…and this moving/corny poem, How to be alone, has had 3 million+ hits on YouTube:

So, do you ever get peopled out? And are we now in such a fast-buzzing society that escape is either impossible – or so frowned upon that it might as well be?

Image credit: Image: Idea go / FreeDigitalPhotos.net

I Facebook, therefore I…

Apparently, I am more likely to be female, over 35, trusting, politically active, to have close relationships, and more social support. Is it because I am friendly, sociable and gullible? ;-)

Or it is because I am on Facebook?

These are the assertions of a recent Pew Report – Social networking and our lives (Hampton, Goulet, Rainie & Purcell, 2011), which surveyed 2,255 adults to explore “how people’s trust, personal relationships, and civic and political involvement are connected to their use of social networking sites and other technologies”.

The paper seems to fly in the face of the usual media suspects who often claim that social networking leads to narrow, superficial, stunted relationships, lacking in diversity. On the contrary, the survey seems to suggest that regular involvement in social media sites is reflective of the opposite – civically engaged, connected, social beings. There is even an interesting discussion about MySpace and ‘perspective taking’, which might suggest that such spaces are not the closed echo chambers that we might assume.

And apparently it doesn’t make us dumb, either. When exploring how strong  the relationship is between internet use and the diversity of people’s overall social networks, they concluded that:
Education is the best predictor of a diverse social network. Each year of education is associated with 1.5 additional points on the diversity scale. From this perspective, internet users have a boost in network diversity that is equivalent to about two years of formal education, bloggers have a boost of about four years.”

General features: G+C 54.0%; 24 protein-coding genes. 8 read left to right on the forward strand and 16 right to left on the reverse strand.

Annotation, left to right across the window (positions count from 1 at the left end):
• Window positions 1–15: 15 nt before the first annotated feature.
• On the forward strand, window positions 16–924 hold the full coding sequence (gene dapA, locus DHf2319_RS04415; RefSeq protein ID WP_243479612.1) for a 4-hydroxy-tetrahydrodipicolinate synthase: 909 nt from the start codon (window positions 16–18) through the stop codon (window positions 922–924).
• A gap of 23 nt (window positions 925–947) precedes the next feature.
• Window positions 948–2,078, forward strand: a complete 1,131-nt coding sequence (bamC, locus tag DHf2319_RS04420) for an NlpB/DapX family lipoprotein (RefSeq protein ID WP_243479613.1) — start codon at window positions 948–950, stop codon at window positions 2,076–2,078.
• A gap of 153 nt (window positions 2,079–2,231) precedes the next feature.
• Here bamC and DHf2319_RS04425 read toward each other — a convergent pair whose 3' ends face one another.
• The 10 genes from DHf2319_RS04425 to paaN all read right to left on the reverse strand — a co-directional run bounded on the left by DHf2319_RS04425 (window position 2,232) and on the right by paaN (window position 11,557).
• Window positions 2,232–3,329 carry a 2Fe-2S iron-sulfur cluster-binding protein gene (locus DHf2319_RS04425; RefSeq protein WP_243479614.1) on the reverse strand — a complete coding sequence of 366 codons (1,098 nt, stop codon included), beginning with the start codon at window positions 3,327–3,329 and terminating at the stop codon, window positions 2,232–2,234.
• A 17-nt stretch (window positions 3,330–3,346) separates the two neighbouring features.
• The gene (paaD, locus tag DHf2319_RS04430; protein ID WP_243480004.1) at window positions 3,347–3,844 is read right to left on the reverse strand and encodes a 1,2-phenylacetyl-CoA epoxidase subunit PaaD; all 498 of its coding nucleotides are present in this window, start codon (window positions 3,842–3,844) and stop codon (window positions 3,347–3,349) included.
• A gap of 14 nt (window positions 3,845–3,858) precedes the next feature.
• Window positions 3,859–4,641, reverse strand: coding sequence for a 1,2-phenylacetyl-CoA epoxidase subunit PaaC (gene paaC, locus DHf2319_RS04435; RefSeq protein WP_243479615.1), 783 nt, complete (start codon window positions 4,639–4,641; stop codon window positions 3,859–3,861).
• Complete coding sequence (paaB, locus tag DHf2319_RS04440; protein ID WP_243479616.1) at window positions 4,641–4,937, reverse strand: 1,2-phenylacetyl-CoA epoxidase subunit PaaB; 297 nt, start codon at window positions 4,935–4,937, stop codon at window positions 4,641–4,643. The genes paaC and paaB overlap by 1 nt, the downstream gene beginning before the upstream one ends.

So all that blogging does pay off.

But I am still left wondering: is it the technology at play here – or are those people who are active in these networks those early-adopter, more socially-brave types that would have wide, active networks anyway?

Can you ‘do’ social media if you’re not very social?

[Image source: http://www.freedigitalphotos.net/images/view_photog.php?photogid=2125]

Ewan McIntosh: On being an entrepreneurial learner

Had the pleasure of hearing Ewan McIntosh address the Wellington Edu-crowd this morning, courtesy of Core Education. And I have tried to capture the key points that he made here – trialling Omnigraffle for myself at the same time (visualisation being, after all, a growing focus for digital literacy;-)).

In essence, the social web should – could – be driving education much more than at present. He offered a whole range of real-world examples to illustrate different types of ‘social’ collaboration, and drove towards his main point that learning should be entrepreneurial in approach: self-directed, outcomes-driven, peer collaboration and inquiry-based.

And with ‘entrepreneur’ in the New Zealand Curriculum being a term that has been open to discussion, this is a helpful lens through which to view it.

Links related to Ewan’s trip to NZ: